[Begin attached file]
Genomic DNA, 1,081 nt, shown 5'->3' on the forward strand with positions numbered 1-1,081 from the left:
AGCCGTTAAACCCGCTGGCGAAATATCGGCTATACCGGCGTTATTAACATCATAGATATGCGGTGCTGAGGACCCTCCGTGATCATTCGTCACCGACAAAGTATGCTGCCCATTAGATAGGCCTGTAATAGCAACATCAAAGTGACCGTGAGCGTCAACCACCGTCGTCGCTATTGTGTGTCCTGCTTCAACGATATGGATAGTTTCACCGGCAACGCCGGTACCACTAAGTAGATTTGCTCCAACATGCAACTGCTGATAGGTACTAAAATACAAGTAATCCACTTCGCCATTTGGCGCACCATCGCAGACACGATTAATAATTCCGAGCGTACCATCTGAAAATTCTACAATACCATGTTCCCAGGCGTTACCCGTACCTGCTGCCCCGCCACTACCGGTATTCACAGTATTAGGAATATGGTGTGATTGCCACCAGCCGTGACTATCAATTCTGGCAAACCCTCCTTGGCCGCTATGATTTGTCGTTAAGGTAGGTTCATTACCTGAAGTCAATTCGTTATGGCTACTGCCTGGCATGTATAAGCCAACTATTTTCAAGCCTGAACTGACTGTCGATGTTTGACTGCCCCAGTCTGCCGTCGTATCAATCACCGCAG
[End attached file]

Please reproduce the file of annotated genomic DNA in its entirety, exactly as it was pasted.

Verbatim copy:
Genomic DNA, 1,081 nt, shown 5'->3' on the forward strand with positions numbered 1-1,081 from the left:
AGCCGTTAAACCCGCTGGCGAAATATCGGCTATACCGGCGTTATTAACATCATAGATATGCGGTGCTGAGGACCCTCCGTGATCATTCGTCACCGACAAAGTATGCTGCCCATTAGATAGGCCTGTAATAGCAACATCAAAGTGACCGTGAGCGTCAACCACCGTCGTCGCTATTGTGTGTCCTGCTTCAACGATATGGATAGTTTCACCGGCAACGCCGGTACCACTAAGTAGATTTGCTCCAACATGCAACTGCTGATAGGTACTAAAATACAAGTAATCCACTTCGCCATTTGGCGCACCATCGCAGACACGATTAATAATTCCGAGCGTACCATCTGAAAATTCTACAATACCATGTTCCCAGGCGTTACCCGTACCTGCTGCCCCGCCACTACCGGTATTCACAGTATTAGGAATATGGTGTGATTGCCACCAGCCGTGACTATCAATTCTGGCAAACCCTCCTTGGCCGCTATGATTTGTCGTTAAGGTAGGTTCATTACCTGAAGTCAATTCGTTATGGCTACTGCCTGGCATGTATAAGCCAACTATTTTCAAGCCTGAACTGACTGTCGATGTTTGACTGCCCCAGTCTGCCGTCGTATCAATCACCGCAG